Members, Associates and Friends
The 2015 Iona Continentals meeting, from the German Region of the Iona Community
Dear Iona friends,
The next Iona Continentals gathering will be held on Thursday, 2 July– Sunday, 5 July, 2015 in Ratzeburg, halfway between Hamburg and Wismar. We will meet in Christophorus Haus. Details of the programme will be available by the end of 2014. For more information, contact Rolf Bielefeld (see Members Book).
Keep us in your prayers, as we keep you in ours.
Grace and peace.
Tarnos School, Kenya, from member Danus Skene
It isn’t difficult to depress yourself by thinking too much about Kenya. The corruption of a country that elected its richest citizen as President. The tribal and clan politics. Internally ‘displaced persons’ still in tents after violence in New Year 2008. ‘The network’s down’ and/or ‘hakuna powa’ – the electricity’s off. The Nairobi jams. The potholes. The deforestation. The elephant poaching. The forgotten North. And above all, the inexorable population pressure …
But there is beauty, and generosity, and grace. Most importantly, there is hope, buoyed by that extraordinary African capacity for living in the present. The most concrete expression of that hope is an obsessive national commitment to the virtues of education, embodied in a remarkably robust and inclusive school system.
I am blessed by Kenyan friendships, and by knowing parts of the country quite well. You can get the stories out of me over a pint, but it means deciding to do my peace and justice bit with Kenyan schools after I had, in 2001, done a stint as Principal of a Kenyan ‘college’ – mainly a secondary school. I was steered by the Ministry of Education to schools in the western Rift Valley, mainly in the tea country around Kericho.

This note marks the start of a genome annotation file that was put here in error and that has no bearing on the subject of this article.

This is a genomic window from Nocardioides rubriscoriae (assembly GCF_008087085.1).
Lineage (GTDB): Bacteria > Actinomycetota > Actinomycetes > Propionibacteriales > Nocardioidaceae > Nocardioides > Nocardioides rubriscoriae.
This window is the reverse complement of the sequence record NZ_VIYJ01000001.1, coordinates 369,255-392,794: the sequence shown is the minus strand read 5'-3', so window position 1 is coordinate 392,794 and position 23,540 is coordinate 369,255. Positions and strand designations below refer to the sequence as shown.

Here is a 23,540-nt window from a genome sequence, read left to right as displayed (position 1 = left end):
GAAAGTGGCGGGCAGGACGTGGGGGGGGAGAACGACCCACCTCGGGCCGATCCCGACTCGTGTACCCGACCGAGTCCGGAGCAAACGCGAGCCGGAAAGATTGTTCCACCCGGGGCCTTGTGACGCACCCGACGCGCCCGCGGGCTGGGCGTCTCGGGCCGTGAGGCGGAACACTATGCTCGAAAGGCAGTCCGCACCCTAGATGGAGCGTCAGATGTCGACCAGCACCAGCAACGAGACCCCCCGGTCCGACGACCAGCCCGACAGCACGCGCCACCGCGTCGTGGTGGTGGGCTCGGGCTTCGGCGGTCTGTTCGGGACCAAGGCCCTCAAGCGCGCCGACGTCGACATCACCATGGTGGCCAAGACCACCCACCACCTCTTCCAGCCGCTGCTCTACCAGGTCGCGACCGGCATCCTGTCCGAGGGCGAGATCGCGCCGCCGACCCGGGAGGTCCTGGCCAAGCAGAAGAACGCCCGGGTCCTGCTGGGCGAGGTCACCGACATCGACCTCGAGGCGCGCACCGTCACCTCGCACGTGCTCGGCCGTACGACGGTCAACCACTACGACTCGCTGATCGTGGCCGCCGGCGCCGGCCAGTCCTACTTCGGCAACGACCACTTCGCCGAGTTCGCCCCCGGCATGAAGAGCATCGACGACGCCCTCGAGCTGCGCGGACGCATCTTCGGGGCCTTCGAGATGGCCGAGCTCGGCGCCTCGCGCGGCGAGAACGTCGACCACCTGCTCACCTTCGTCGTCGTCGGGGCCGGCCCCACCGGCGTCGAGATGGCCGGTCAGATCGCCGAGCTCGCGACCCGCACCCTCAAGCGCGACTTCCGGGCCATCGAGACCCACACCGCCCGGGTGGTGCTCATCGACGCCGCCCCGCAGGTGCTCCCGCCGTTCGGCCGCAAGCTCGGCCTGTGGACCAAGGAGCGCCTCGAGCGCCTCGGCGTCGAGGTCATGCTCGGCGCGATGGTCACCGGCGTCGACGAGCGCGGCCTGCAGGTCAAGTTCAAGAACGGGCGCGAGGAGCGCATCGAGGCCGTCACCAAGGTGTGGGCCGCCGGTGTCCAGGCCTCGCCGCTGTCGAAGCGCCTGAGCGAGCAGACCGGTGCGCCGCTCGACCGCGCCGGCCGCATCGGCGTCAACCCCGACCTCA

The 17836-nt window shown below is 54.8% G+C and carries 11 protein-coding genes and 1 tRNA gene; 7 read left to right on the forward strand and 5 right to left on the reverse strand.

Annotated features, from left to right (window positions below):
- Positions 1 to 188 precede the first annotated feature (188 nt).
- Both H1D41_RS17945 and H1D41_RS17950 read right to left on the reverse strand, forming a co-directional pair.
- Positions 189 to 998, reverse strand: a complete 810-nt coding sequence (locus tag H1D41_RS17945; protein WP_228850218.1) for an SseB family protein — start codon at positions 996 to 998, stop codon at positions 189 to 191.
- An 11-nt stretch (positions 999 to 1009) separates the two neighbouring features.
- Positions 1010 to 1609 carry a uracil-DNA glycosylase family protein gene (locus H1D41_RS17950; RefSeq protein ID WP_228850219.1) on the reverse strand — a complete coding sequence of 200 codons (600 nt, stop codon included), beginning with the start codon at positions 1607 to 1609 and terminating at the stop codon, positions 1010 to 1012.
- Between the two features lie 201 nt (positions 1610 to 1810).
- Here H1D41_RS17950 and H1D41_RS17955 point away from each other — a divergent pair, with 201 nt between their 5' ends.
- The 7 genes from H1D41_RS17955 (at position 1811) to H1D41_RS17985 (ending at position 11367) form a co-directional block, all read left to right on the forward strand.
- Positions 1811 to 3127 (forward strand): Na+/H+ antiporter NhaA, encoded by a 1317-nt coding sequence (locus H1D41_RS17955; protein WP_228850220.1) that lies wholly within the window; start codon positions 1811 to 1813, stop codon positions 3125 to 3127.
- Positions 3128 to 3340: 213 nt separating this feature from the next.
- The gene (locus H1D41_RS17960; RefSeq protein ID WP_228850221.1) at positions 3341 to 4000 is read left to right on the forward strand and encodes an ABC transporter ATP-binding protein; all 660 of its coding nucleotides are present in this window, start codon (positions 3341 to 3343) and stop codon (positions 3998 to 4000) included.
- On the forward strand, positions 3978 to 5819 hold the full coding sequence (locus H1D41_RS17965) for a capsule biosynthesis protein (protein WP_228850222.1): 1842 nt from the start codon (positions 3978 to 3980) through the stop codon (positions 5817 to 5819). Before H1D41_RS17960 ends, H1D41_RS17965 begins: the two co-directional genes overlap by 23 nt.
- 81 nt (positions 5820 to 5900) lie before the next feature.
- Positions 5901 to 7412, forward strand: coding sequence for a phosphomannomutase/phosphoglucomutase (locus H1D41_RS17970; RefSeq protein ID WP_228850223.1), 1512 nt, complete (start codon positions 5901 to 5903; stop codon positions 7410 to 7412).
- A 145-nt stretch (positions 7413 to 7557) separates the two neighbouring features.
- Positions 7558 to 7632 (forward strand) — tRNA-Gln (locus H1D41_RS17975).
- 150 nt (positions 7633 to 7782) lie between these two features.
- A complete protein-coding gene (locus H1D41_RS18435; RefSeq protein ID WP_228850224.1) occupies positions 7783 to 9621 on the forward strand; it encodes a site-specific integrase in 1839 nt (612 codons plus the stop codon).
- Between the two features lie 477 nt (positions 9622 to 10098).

Kericho County is neither crisis Africa nor tourist Africa. There is pound-a-day employment on tea plantations, and there are fertile peasant farms with a cow or two at every door. Down the hill towards Kisumu, sugar is grown. There is functioning infrastructure, and every child goes at least to primary school.
I met Samuel Rugut when he was Principal of a big government boys’ secondary school. We hit it off, and I was privileged to do some work with teachers in his school.
Spurred on by what he saw on a visit to Scotland, Samuel then developed the ambition to found his own secondary school. The principle would be to provide a ‘centre of excellence’, securing high-quality results in the Kenyan exam system but also building in some of the student-centred approaches and experiences learned from European education.
I signed up to this without hesitation, and we have started by founding an exemplary primary school. The rural area in question has been without a primary school of sufficient quality to assure parents and children of access to good secondary schools, and we want to be sure that our secondary school dream is rooted in the reality of a core of self-confident young people with a compatible primary school experience.
At Tarnos School, our first pupils came to a simple, single building in 2008. This year we have completed facilities for a full eight-year primary school with two preceding nursery years. The first students to complete a final Standard 8 year with us have all gone on to good-quality secondary education. We are turning heads in the district.
But the secondary is still a dream. I spent time in March trying to negotiate the purchase of land for a new school. So far, nothing. But we are hopeful about a plot in a gorgeous hilltop site.
But what is happening within Tarnos is exciting. Time in the classrooms is a joy. A fantastic team of teachers – on as little as £3 a day – are working wonders. They are so receptive to ideas about involving children in their own learning. Old hat to us, but revolutionary in Kenyan schools. Then there are art and music activities that are painfully absent in most schools. Computer provision that is effectively unique for a Kenyan rural primary. Plenty opportunity at playtime to appreciate why so many of the world’s best runners come from this immediate area. And always the giggles as the little ones from the nursery have to rub my arms again and again to see if the pink comes off.